Canadian schools teaching the truth about actively managed mutual funds
Ascending to the role of British Columbia Financial Education Moderator, the representatives for the Canadian banks applauded tepidly—if not a bit nervously—when Harry Hall took the podium to field questions from reporters earlier this week.
Tanya Rakethem, from The Royal Bank of Canada, was the first to offer congratulations in the public forum at Takeback High, in Mission, B.C., but she quickly launched into the question that every banking rep wanted to hear:
“Mr. Hall,” she asked, “Could you explain this part of the new C.R.A.P.P. curriculum on mutual fund education to us?”
“No problem,” smiled Hall, “The acronym itself comes from the old C.A.P.P. program, Career And Personal Planning, and we’ve added the “R” to cover “Retirement.”
“Fair enough sir, but what’s the curriculum going to teach about mutual funds? We’ve been hearing that something revolutionary is coming down the pipeline.”
“Oh, of course,” Hall responded, “It’s a set of role playing units that we start in the fifth and sixth grade and carry through to the students’ senior years. One student plays the bank representative, and the other student plays the investor, putting away money for their retirement. As kids get older, we structure it more formally, and we assess them based on a set of criteria: a rubric, if you will. Those playing ‘bank reps’ or ‘advisors’ are given points for their convincing voice, ability to scare or confuse, and their professional demeanour. Students playing ‘investor’ are given points for playing good defence, while trying to stickhandle their investments (politely and assertively) into the products the banks don’t want them owning—like low cost index funds, for example.”
“But what exactly are kids supposed to get out of this?” asked Ms. Rakethem.
Pulling up his sleeves and looking intently into the camera to answer her question, Mr. Hall responded:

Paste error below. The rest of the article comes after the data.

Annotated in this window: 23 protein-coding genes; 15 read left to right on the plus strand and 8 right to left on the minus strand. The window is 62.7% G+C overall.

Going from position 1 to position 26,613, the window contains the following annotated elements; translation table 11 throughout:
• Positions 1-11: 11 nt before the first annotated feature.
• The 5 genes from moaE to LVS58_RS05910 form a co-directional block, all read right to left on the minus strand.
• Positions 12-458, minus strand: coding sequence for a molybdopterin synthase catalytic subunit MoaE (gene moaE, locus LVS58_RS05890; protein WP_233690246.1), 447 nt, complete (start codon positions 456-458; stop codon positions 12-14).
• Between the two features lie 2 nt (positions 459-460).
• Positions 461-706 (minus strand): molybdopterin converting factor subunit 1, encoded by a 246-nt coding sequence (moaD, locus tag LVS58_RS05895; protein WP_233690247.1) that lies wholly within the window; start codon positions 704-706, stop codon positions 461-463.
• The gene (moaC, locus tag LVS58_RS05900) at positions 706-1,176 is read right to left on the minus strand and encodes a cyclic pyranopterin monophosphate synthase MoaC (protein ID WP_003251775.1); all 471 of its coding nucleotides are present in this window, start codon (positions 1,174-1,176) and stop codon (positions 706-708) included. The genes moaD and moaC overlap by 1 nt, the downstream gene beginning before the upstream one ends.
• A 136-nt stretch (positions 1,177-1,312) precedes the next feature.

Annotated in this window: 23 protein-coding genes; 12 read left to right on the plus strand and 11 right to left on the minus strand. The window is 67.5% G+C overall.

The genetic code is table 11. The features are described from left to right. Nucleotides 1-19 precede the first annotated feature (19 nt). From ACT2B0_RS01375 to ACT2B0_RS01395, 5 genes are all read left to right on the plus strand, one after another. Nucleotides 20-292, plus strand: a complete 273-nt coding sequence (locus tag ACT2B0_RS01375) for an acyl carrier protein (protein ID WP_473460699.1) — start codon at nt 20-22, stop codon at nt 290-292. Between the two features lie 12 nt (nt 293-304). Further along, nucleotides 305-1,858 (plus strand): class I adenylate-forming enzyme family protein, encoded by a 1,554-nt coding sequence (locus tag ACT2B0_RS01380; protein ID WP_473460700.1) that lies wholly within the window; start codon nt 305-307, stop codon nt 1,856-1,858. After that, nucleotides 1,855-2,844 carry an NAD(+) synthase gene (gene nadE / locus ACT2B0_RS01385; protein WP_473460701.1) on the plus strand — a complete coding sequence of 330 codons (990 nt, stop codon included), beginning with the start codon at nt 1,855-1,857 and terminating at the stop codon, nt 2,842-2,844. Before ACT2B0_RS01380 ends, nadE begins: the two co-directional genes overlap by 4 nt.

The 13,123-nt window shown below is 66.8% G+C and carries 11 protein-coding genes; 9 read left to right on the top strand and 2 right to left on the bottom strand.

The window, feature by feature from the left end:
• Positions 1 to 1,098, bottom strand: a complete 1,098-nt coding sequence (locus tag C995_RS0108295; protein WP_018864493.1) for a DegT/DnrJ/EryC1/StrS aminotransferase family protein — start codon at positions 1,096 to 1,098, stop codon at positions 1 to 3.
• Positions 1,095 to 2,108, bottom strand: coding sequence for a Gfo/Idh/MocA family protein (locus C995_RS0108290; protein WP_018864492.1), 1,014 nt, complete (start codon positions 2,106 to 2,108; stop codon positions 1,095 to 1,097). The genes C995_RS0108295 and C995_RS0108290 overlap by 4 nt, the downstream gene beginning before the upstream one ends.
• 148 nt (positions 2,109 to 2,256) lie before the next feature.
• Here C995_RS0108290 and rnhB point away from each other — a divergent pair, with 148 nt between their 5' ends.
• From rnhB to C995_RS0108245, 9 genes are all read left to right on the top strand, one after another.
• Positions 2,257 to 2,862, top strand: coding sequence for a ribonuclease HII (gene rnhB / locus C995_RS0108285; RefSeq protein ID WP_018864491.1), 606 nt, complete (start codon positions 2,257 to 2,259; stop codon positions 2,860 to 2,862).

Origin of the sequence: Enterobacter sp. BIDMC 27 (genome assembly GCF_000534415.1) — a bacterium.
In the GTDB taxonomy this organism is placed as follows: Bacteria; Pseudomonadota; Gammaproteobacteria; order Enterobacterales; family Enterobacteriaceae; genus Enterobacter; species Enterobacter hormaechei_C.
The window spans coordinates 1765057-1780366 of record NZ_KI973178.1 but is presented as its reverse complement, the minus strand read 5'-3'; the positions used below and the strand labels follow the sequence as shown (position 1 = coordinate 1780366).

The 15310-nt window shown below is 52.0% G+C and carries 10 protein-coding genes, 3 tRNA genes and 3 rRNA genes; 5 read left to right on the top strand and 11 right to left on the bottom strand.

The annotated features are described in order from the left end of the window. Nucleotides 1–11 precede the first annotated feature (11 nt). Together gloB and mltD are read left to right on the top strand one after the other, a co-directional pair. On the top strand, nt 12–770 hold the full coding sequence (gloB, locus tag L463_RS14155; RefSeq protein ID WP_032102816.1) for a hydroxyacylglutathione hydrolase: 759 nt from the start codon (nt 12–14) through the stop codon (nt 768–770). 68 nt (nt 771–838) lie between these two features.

“We want students to know that if the stock market makes 5% per year for a 5 year period, that’s what the average stock market mutual fund will make, before fees. And because the average Canadian mutual fund takes 2.5% annually in fees, people need to know that Joe the logger will have 50% of his profits chopped by the financial institution. If the markets make 2.5% a year for the next 5 years, Joe will be giving 100% of his or her profits away—it might as well be campfire fodder“
“But you can’t do that,” responded TD Bank’s John Fleecer.
“Why not?” replied Mr. Hall. “Canadians are world leaders in hockey and mutual fund fees.
The average Canadian needs to know this—it’s part of being Canadian. And the C.R.A.P.P. program is going to teach everyone.”
CIBC’s Lisa Shaft was the next to call out a question. “Mr. Hall, we’re in the professional wealth management business. You should have consulted with some of us before implementing this program.”
“No Ms. Shaft, you’ve had plenty of time to clean up your act. I’m going public with my own personal portfolio next week. It’s balanced, between stocks and bonds, much like your balanced mutual funds are. But my fees are low. I’m the average man climbing up a Whistler ski run with a daypack and a couple of Kokanees. And your team of all-stars are strapping empty refrigerators to the backs of investors, and cheering them on from the chair lifts above. Don’t think we’re not putting a glossy picture of that in our textbook.”
Harry Hall’s threat to go public with the “toe to toe” performance of his balanced portfolio versus the bank’s best balanced funds sent quiet chills through the crowd of bankers.
Our kids will have Harry Hall to thank. Long live Harry.